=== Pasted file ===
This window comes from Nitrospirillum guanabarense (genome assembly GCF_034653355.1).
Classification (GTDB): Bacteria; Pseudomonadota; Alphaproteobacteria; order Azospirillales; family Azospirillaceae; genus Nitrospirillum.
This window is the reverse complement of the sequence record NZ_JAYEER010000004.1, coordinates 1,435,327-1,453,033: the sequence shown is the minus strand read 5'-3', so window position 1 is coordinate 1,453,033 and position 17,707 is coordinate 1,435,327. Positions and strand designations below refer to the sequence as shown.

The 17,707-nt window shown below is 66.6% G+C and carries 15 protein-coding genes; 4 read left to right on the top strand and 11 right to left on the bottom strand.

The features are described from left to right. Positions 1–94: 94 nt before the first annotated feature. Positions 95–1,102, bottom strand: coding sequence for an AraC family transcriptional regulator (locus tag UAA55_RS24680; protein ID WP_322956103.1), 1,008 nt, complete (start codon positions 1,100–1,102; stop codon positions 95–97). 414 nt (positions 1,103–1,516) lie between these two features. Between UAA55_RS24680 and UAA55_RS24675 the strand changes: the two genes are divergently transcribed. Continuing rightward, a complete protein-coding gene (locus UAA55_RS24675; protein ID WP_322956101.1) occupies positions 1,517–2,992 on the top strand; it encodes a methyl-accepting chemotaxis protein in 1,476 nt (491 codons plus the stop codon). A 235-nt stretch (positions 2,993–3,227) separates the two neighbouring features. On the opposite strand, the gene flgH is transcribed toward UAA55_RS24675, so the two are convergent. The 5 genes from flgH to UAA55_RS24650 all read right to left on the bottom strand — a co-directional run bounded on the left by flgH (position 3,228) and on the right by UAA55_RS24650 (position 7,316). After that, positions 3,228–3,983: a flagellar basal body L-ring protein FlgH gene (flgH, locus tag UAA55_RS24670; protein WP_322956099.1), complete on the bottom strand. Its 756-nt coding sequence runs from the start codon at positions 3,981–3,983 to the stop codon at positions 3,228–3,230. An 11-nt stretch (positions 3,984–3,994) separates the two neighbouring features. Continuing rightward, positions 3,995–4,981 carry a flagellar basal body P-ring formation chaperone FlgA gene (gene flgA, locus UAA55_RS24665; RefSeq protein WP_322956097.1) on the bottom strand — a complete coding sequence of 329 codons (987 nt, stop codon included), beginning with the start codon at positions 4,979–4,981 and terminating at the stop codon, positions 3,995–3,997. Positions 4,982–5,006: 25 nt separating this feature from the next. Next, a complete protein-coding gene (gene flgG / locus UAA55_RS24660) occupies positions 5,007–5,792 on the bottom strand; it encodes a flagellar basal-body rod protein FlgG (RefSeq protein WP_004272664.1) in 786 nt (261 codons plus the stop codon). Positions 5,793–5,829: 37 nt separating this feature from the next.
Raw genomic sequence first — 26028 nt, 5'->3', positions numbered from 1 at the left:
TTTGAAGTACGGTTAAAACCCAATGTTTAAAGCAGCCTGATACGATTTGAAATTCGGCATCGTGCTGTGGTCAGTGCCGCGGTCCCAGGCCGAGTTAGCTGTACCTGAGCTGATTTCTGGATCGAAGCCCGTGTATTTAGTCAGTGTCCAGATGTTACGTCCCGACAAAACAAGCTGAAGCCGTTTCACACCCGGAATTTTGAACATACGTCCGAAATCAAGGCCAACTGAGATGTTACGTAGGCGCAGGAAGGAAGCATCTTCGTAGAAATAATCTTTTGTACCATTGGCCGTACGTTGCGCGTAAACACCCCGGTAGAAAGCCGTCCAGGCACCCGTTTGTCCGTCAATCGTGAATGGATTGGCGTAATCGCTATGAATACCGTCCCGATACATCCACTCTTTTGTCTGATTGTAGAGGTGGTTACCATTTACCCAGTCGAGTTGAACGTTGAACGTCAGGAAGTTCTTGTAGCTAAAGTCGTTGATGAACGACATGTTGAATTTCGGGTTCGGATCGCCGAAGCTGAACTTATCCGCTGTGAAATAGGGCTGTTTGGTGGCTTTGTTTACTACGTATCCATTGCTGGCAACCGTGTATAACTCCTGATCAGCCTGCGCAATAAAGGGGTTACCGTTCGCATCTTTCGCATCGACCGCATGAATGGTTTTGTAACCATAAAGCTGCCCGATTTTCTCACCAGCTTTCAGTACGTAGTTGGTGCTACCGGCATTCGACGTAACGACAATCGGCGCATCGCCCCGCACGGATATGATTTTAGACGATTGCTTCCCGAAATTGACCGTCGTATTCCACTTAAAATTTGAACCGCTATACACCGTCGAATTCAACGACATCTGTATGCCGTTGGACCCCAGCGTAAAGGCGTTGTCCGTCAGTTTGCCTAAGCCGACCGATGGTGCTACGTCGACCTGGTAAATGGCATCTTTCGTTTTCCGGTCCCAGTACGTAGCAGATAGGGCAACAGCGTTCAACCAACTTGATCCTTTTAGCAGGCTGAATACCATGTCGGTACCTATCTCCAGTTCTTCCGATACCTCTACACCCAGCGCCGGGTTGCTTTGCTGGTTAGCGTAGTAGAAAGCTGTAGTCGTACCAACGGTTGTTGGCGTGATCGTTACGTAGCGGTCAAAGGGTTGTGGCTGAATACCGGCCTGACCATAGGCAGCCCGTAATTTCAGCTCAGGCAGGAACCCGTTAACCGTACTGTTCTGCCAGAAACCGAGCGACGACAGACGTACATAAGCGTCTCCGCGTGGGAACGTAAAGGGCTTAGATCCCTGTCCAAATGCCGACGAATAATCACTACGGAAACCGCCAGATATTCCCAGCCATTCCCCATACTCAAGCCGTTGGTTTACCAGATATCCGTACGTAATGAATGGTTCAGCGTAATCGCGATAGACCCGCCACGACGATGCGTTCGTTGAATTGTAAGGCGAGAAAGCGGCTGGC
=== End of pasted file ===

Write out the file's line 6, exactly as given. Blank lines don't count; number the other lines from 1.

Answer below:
Raw genomic sequence first — 26028 nt, 5'->3', positions numbered from 1 at the left: